Beowulf Cluster Computing with Linux (Scientific and Engineering Computation)
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Spotlight Customer ReviewsAverage Customer Rating: 2.67
Customer Rating: 5
Summary: readable and informative beowulf resource
Comment: I've read this book cover to cover, and then gone back to various parts throughout the course of building a large beowulf. It's the best resource I've found so far. I've recommended it other folks who have also had the same experience--it *explains* beowulfs in very clear and readable language. Excellent primer.
Customer Rating: 2
Summary: Buyer beware
Comment: My supervising professor bought this book for me to use in my senior project and I'm glad it wasn't my purchase. My major complaint is that the code examples in the PVM section are trash. I'm not sure if Al Geist (one of the co-authors of PVM) was rushed or thought that it would be good for students to find and correct errors in the code. Perhaps the best part of the book is Chapter 18 which details the experience at Argonne National Lab of setting up their (massive) cluster, Chiba City. There are many better books out there. Try Parallel Programming by Berry Wilkinson and Michael Allen, Parallel Programming with MPI by Peter Pacheco, or anything by William Gropp.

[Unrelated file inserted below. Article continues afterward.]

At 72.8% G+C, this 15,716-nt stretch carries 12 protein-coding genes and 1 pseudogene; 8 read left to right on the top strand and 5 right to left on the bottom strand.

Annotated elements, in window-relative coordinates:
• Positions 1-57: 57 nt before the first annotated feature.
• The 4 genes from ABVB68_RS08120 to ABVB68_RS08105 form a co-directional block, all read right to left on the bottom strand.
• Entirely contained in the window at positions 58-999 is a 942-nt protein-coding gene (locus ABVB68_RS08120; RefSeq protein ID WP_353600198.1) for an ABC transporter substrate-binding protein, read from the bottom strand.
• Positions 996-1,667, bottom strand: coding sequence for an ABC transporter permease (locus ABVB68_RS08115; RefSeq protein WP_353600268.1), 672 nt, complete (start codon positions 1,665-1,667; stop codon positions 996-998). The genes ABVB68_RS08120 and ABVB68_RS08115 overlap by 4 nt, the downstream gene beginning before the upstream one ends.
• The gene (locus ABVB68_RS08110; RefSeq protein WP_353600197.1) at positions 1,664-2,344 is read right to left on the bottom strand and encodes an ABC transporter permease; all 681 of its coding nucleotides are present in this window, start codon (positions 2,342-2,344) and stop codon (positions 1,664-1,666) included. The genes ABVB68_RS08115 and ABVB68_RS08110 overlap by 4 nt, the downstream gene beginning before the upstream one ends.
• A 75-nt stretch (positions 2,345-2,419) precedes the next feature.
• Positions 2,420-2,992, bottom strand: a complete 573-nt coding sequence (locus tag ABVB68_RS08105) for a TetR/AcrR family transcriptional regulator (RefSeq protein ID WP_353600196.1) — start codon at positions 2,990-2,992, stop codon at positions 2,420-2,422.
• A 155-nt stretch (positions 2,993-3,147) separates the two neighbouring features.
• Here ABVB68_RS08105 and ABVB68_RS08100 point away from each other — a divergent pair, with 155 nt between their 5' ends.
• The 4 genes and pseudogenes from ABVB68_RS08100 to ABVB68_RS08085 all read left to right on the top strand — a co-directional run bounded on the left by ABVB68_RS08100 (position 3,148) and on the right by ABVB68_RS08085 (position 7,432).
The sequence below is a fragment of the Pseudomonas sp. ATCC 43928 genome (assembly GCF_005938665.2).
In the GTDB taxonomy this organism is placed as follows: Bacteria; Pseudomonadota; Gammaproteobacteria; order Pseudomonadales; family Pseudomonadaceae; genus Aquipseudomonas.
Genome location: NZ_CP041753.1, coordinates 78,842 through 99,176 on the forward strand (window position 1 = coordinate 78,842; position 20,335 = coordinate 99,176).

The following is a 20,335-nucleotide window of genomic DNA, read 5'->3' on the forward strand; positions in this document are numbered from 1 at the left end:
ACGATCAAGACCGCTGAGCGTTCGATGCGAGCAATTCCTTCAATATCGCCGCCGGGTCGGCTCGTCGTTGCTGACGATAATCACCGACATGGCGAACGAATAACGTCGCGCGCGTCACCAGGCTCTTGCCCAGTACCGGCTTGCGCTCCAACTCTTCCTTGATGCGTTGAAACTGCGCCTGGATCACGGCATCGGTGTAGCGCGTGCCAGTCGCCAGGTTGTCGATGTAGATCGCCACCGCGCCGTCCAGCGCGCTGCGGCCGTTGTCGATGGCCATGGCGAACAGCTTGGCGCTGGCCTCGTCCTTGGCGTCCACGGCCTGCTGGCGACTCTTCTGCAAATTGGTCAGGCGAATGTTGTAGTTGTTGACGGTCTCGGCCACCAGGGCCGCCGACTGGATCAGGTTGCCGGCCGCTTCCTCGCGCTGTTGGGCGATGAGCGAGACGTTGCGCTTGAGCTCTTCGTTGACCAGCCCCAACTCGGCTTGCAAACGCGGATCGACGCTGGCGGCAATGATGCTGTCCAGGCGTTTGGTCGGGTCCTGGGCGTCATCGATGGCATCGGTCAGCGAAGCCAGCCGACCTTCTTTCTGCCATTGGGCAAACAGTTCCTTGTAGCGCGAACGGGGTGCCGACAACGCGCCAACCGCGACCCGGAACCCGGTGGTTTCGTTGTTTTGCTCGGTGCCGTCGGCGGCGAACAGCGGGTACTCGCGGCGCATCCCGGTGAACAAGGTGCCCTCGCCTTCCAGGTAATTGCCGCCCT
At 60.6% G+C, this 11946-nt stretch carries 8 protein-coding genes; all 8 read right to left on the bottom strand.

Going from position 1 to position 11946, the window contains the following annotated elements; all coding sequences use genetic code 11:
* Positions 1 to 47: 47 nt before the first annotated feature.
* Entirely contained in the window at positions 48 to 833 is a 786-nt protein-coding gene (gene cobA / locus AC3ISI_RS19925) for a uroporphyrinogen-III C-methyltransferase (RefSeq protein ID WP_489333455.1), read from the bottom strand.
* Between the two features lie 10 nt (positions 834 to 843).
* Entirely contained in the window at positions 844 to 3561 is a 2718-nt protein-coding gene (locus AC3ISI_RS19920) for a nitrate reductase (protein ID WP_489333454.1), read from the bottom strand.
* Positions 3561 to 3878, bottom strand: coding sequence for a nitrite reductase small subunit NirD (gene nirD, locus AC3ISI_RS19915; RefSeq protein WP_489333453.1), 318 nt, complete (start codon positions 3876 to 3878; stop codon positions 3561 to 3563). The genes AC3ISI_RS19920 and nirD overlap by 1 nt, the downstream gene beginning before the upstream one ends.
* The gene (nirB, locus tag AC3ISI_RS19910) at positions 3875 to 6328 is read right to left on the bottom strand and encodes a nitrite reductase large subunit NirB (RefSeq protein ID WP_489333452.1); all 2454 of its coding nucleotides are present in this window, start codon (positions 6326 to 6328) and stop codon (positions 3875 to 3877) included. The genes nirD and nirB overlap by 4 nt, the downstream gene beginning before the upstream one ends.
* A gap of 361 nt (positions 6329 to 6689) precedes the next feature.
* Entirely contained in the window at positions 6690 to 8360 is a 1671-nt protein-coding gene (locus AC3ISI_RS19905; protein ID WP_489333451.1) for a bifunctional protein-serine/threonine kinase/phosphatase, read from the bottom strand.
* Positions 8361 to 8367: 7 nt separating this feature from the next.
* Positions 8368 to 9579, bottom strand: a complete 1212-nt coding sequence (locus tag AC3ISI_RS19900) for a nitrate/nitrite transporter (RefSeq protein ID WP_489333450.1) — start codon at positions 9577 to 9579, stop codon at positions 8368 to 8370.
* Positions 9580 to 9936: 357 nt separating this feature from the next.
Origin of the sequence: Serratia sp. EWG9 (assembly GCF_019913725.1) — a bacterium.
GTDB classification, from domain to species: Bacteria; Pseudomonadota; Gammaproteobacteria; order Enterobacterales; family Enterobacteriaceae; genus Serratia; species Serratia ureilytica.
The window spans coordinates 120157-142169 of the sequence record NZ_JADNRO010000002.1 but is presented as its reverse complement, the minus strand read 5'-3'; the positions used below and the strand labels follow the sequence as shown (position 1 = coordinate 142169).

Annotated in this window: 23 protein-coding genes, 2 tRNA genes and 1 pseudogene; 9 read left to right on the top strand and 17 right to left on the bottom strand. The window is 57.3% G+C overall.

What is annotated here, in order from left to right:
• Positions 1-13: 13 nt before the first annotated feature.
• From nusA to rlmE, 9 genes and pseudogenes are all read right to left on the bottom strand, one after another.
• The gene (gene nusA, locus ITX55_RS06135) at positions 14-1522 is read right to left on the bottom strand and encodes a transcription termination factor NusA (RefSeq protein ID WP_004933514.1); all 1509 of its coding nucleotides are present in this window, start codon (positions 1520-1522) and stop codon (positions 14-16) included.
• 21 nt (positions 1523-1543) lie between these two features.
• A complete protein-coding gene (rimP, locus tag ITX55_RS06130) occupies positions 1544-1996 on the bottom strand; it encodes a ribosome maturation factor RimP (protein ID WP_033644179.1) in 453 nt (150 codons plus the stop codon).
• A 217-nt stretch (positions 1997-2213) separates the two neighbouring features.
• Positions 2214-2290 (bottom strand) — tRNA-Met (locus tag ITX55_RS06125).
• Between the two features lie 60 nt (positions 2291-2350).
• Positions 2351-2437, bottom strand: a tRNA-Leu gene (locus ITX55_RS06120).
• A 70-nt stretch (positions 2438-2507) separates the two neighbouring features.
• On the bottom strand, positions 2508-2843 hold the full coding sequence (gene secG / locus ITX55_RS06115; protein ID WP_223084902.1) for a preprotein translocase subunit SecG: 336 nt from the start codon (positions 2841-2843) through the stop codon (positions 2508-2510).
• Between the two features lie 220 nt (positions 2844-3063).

Customer Rating: 1
Summary: Disappointing. . .
Comment: I seldom review books, but this one is so disappointing that I felt obligated too. The key thing to note about this book is that Thomas Sterling is not the author, but the "Editor" of the book. Sterling assembled a number of short, loosely related articles and tries to pass them off as a comprehensive book on beowulf clusters running on linux. This book offers no real guidance on building a beowulf cluster or working with an existing one. At best, this book only offers a very general overview of cluster computing.